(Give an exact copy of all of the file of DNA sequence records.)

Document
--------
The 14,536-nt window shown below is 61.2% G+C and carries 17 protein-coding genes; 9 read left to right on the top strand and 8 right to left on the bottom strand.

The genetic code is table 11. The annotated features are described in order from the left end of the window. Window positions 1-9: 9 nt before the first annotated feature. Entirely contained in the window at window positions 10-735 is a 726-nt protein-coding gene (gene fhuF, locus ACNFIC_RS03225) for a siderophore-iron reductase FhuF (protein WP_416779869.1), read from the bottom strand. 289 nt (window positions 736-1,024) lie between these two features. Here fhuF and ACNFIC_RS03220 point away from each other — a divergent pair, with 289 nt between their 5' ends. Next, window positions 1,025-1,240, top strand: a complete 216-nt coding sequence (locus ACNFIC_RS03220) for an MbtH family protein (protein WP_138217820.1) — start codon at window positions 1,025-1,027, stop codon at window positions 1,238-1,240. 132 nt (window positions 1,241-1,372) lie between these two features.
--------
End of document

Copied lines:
The 14,536-nt window shown below is 61.2% G+C and carries 17 protein-coding genes; 9 read left to right on the top strand and 8 right to left on the bottom strand.

The genetic code is table 11. The annotated features are described in order from the left end of the window. Window positions 1-9: 9 nt before the first annotated feature. Entirely contained in the window at window positions 10-735 is a 726-nt protein-coding gene (gene fhuF, locus ACNFIC_RS03225) for a siderophore-iron reductase FhuF (protein WP_416779869.1), read from the bottom strand. 289 nt (window positions 736-1,024) lie between these two features. Here fhuF and ACNFIC_RS03220 point away from each other — a divergent pair, with 289 nt between their 5' ends. Next, window positions 1,025-1,240, top strand: a complete 216-nt coding sequence (locus ACNFIC_RS03220) for an MbtH family protein (protein WP_138217820.1) — start codon at window positions 1,025-1,027, stop codon at window positions 1,238-1,240. 132 nt (window positions 1,241-1,372) lie between these two features.